Many Koreans ask me why I am a vegetarian, and why I increasingly follow a more strict diet. They find it puzzling because Americans are assumed to be great meat lovers, and it is also assumed by many that meat eating is essential to good health and to being a cultivated and civilized person. I have to admit that at this point that I find the eating of meat to be distinctly uncivilized, although I tolerate the habit of my close family and friends. My sister Milena is the only one in my family who pursues this ideal.
This assumption is not incorrect. I do feel that I am healthier for not eating meat, although perhaps not for the reasons that people assume. It is not so much that I believe eating meat in moderation is still bad for your health, but rather that I believe, based on credible reports, that the meat we eat is full of antibiotics,steroids, hormones and other chemicals (which are increasingly poorly regulated) that are clearly bad for our health.
But that is not the main reason.
Again, I have learned enough about the particularly cruel method by which the animals subject to factory farming meet their ends as to be sympathetic to such arguments, but I do not think this argument is primary to me.
Certainly not the case.
Rather, I explain, I am a vegetarian primarily because of my concern about climate change, the threat of our age that could wipe out most of humanity over the next fifty years.
It is at this point that most Koreans are lost. What is so patently obvious to me, to the point that I feel a certain pain every time I eat some food I do not really need, or throw away a paper cup, seems nonsensical to most Koreans I meet. I would go as far as to say that most Koreans have never even heard of this argument that one must become a vegetarian for the sake of the environment, i.e. for future of humanity. And yet it is clear that the rising consumption of meat has been devastating for the environment and has encouraged a wasteful approach to agriculture that is having a serious impact on our little globe.
But it is not entirely accurate to say that I became a vegetarian because I think that my not eating meat will save the world. A more nuanced answer would go like this.
If I am a vegetarian, that will inspire some people around me in Seoul, or in Boston, to become vegetarians. If Koreans and Americans and others in so-called “developed” nations become increasingly vegetarian, that will create a culture in which vegetarianism is common and even fashionable. If that culture of minimal consumption and vegetarianism becomes so common that it is reflected in movies, in books, in magazines and all the means by which our culture is exported to the world, then people in India, in Indonesia, in Nigeria, and above all in China, will come to think that the fashionable and trendy life style that they see on television, or read about in magazines, includes vegetarianism and therefore cut down on their increasing meat diet.
The true ecological nightmare comes as Chinese and Indians and others start to eat more and more meat in order to live like us, the citizens of advanced nations. That action by billions of people will multiply the damage we do already by a factor of 100 or more. If our actions can change the actions of the rest of the world, we should do our best. That is ultimately the reason I am a vegetarian, or at least try to be one here in Korea.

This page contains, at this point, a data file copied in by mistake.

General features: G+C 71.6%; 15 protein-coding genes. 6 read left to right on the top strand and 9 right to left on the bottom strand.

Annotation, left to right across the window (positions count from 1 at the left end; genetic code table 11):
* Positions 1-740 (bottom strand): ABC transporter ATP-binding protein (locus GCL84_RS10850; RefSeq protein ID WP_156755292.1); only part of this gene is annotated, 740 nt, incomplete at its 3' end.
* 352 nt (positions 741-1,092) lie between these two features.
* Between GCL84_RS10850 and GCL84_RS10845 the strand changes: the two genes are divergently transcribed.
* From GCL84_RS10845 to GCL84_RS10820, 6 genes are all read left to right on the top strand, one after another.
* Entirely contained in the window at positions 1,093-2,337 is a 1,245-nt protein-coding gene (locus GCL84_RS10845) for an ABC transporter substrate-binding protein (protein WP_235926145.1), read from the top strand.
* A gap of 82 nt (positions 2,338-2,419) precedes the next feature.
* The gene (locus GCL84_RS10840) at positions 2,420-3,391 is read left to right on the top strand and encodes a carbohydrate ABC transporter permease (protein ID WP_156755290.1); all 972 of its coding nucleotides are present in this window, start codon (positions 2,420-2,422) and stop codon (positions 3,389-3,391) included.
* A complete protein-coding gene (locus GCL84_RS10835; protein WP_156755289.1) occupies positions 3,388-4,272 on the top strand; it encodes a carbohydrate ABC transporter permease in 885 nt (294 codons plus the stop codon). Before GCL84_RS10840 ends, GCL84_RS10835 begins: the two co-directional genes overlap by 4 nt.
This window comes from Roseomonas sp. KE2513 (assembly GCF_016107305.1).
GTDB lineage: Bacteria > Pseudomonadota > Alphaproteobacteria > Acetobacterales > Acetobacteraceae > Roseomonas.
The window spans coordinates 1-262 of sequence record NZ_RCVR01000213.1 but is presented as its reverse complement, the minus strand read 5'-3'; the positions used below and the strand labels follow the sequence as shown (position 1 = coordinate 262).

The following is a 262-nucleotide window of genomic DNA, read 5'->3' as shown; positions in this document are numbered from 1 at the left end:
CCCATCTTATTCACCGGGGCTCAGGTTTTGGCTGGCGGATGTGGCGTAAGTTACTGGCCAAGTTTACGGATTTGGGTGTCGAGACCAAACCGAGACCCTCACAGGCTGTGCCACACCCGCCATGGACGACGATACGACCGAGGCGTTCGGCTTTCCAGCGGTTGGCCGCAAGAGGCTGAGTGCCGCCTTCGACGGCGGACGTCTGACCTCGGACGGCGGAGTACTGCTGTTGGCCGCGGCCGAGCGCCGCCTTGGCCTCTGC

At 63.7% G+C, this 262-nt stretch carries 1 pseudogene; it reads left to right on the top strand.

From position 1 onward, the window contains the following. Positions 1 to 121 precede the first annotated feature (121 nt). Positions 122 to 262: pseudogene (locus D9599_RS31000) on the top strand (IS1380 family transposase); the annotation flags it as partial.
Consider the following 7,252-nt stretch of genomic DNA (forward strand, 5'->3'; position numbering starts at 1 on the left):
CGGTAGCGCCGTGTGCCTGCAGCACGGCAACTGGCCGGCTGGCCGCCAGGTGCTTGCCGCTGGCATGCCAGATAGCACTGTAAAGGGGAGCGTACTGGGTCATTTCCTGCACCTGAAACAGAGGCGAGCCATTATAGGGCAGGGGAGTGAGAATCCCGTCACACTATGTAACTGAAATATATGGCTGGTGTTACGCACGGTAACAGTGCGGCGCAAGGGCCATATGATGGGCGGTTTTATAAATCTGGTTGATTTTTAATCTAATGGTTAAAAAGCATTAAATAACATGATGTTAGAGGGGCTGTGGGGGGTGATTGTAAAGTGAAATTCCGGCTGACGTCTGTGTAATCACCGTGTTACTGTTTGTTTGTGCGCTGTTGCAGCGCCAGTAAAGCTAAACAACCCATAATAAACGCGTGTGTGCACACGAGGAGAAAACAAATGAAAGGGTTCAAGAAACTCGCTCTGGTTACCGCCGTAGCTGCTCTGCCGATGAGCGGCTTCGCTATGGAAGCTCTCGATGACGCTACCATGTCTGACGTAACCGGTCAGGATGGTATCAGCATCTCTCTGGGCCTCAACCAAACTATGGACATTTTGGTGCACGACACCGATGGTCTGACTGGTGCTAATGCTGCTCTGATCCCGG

For the specifics of why being vegetarian is critical to our future, see the following article:
“10 ways vegetarianism can help save the planet”
18 July, 2010
If we really want to reduce the human impact on the environment, the simplest and cheapest thing anyone can do is to eat less meat. Behind most of the joints of beef or chicken on our plates is a phenomenally wasteful, land- and energy-hungry system of farming that devastates forests, pollutes oceans, rivers, seas and air, depends on oil and coal, and is significantly responsible for climate change. The way we breed animals is now recognised by the UN, scientists, economists and politicians as giving rise to many interlinked human and ecological problems, but with 1 billion people already not having enough to eat and 3 billion more mouths to feed within 50 years, the urgency to rethink our relationship with animals is extreme.
1 Overheating the planet
We humans eat about 230m tonnes of animals a year, twice as much as we did 30 years ago. We mostly breed four species – chickens, cows, sheep and pigs – all of which need vast amounts of food and water, emit methane and other greenhouse gases and produce mountains of physical waste.
But how much stress does our meat-eating put on ecological systems? The answer is a lot but the figures are imprecise and disputed. In 2006, the UN calculated that the combined climate change emissions of animals bred for their meat were about 18% of the global total – more than cars, planes and all other forms of transport put together.
The authors of the report, called Livestock’s Long Shadow, did not just count the methane from the belching, farting cattle, but the gases released from the manures that they produce, the oil burned taking their carcasses to markets often thousands of miles away, the electricity needed to keep the meat cool, the gas used to cook it, the energy needed to plough and harvest the fields that grow the crops that the animals eat, even pumping the water that the cattle need.